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IBM sues Amazon over web patents

IBM sues Amazon over web patents

International Business Machines Corp. said on Monday it had filed two lawsuits accusing Amazon.com Inc. of violating patents on features used in its online shopping network.

The suits say Amazon violates IBM patents covering such features as allowing users to order items from an electronic catalogue, displaying advertising in an interactive service and storing data in an interactive network.

"We believe that Amazon's entire business model is built upon these patents and that damages could be substantial," said IBM spokesman Scott Brooks.

Brooks said IBM was interested in striking a licensing deal with Amazon, which is the world's biggest online retailer and had $2.14 billion in revenue for its second quarter.

"Many companies that do e-commerce have worked with us on license agreements, and frequently these are cross-license agreements," Brooks said. "It gives both companies greater freedom of action."

IBM, which files more U.S. patents than any other company, said it had first notified Amazon of the infringement more than four years ago, but that the Seattle-based company had "shown no willingness to have meaningful discussions".

Amazon was not immediately available for comment.

Amazon sued Barnesandnoble.com, the online unit of the Barnes & Noble book chain, in 1999 for allegedly infringing its "1-Click" patent that lets shoppers order an item with a single mouse-click. The companies settled in 2002.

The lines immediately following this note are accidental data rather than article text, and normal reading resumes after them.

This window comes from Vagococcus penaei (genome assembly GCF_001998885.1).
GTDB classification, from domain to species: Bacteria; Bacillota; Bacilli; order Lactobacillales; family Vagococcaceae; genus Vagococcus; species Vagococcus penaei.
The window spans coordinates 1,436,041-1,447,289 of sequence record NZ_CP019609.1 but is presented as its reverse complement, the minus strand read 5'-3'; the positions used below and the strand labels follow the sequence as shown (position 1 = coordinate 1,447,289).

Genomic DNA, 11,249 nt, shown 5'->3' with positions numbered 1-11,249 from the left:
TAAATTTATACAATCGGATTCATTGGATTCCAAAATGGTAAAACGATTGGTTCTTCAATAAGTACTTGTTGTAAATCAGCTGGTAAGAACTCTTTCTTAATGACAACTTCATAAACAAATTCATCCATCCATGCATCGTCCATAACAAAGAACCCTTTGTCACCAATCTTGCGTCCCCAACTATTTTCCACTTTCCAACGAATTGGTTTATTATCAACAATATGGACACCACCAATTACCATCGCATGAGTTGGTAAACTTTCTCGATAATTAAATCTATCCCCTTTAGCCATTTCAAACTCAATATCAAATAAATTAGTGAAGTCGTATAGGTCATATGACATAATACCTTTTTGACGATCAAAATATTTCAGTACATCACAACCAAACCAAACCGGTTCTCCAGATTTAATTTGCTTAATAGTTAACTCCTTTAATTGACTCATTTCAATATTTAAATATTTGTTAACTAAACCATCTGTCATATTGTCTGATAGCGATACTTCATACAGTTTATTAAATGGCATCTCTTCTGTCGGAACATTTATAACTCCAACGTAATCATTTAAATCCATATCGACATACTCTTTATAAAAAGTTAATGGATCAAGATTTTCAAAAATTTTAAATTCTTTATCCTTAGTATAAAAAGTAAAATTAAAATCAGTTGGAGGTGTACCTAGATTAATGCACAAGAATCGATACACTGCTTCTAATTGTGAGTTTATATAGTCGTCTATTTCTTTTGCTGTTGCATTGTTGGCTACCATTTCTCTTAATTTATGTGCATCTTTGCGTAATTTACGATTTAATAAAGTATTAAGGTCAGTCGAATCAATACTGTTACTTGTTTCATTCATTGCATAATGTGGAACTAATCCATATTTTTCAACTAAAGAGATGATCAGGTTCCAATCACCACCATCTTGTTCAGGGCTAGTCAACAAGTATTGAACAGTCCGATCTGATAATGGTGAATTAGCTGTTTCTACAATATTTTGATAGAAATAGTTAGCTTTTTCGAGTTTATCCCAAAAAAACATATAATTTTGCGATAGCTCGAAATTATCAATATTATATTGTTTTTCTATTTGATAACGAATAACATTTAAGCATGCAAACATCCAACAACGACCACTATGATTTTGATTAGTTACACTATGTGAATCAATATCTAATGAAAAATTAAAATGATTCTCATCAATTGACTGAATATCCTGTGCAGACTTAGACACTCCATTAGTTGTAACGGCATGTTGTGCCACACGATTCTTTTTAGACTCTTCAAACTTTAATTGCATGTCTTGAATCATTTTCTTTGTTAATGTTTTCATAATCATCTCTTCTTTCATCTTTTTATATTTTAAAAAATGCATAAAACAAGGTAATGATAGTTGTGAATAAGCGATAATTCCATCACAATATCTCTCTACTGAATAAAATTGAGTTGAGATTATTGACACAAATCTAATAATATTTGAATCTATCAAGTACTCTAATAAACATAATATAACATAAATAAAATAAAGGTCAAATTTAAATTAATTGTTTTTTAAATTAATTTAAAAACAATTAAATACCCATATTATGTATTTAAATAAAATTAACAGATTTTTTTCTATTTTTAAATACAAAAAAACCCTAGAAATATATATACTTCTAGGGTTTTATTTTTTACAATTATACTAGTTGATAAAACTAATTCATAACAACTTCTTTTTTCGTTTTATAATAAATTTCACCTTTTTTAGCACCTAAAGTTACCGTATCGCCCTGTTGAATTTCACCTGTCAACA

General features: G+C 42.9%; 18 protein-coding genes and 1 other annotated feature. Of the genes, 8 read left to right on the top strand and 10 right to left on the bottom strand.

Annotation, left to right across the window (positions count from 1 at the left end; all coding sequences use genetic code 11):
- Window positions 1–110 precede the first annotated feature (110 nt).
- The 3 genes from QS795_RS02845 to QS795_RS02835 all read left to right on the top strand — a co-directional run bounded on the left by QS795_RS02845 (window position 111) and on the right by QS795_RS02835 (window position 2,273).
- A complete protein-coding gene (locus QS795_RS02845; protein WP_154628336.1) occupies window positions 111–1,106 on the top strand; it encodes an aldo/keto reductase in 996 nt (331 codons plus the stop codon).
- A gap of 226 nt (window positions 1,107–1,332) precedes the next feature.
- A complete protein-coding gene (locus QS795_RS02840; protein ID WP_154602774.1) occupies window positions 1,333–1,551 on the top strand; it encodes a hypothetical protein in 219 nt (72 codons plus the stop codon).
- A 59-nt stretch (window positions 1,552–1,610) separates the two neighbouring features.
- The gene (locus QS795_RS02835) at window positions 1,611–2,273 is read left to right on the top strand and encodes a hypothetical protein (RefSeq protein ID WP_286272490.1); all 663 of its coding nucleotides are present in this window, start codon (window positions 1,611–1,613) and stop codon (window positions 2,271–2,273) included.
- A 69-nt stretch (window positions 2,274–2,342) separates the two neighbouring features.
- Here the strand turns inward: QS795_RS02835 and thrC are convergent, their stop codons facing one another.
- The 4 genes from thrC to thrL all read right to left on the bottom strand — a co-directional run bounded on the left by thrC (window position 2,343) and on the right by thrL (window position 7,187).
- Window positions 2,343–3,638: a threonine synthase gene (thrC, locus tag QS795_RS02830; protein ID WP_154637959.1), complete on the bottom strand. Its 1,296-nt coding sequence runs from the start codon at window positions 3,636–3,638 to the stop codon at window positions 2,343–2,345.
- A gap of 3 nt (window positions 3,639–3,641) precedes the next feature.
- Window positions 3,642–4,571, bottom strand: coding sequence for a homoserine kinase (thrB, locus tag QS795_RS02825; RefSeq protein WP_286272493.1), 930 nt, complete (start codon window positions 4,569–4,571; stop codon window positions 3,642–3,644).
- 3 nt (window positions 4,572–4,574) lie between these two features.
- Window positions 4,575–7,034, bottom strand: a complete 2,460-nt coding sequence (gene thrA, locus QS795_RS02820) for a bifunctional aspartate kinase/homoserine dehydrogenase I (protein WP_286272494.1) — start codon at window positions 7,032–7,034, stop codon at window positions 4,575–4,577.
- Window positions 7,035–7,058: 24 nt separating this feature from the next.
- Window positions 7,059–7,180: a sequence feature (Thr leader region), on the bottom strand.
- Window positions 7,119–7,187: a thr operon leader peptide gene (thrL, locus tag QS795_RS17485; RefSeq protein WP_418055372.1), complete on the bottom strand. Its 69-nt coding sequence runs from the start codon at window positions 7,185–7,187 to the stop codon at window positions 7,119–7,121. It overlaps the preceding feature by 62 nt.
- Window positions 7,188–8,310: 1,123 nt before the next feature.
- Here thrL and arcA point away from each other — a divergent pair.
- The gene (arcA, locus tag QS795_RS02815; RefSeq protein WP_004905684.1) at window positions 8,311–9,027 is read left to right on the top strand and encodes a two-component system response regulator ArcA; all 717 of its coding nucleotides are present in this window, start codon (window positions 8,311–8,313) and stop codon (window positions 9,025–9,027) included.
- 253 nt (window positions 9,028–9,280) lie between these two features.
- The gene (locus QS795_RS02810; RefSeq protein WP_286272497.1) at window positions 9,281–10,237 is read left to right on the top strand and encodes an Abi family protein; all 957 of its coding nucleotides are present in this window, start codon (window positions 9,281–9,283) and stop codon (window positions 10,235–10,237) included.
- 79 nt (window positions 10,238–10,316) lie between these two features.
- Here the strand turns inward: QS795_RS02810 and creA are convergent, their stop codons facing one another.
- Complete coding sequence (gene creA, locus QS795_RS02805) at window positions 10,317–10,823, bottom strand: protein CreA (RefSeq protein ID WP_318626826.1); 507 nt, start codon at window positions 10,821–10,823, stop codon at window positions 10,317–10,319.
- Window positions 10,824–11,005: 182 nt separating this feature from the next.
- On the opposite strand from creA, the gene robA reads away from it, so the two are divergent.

Other services IBM maintains are covered by its patents deal with presenting applications in an interactive service and adjusting web links with weighted user goals and activities, which IBM said would apply to Amazon's popular feature that recommends products to users.

The suits were filed in two separate U.S. District Courts for the Eastern District of Texas, known in technology and legal circles for the large number of patent cases it hears.

"We filed this case for a very simple reason. IBM's property is being knowingly and unfairly exploited," John Kelly, IBM's senior vice president of technology, said in a statement.

Amazon shares rose 13 cents to $32.7 in morning trade on Nasdaq. IBM gained 1.2 percent to $91.6 on the New York Stock Exchange.

(Additional reporting by Michele Gershberg in New York)


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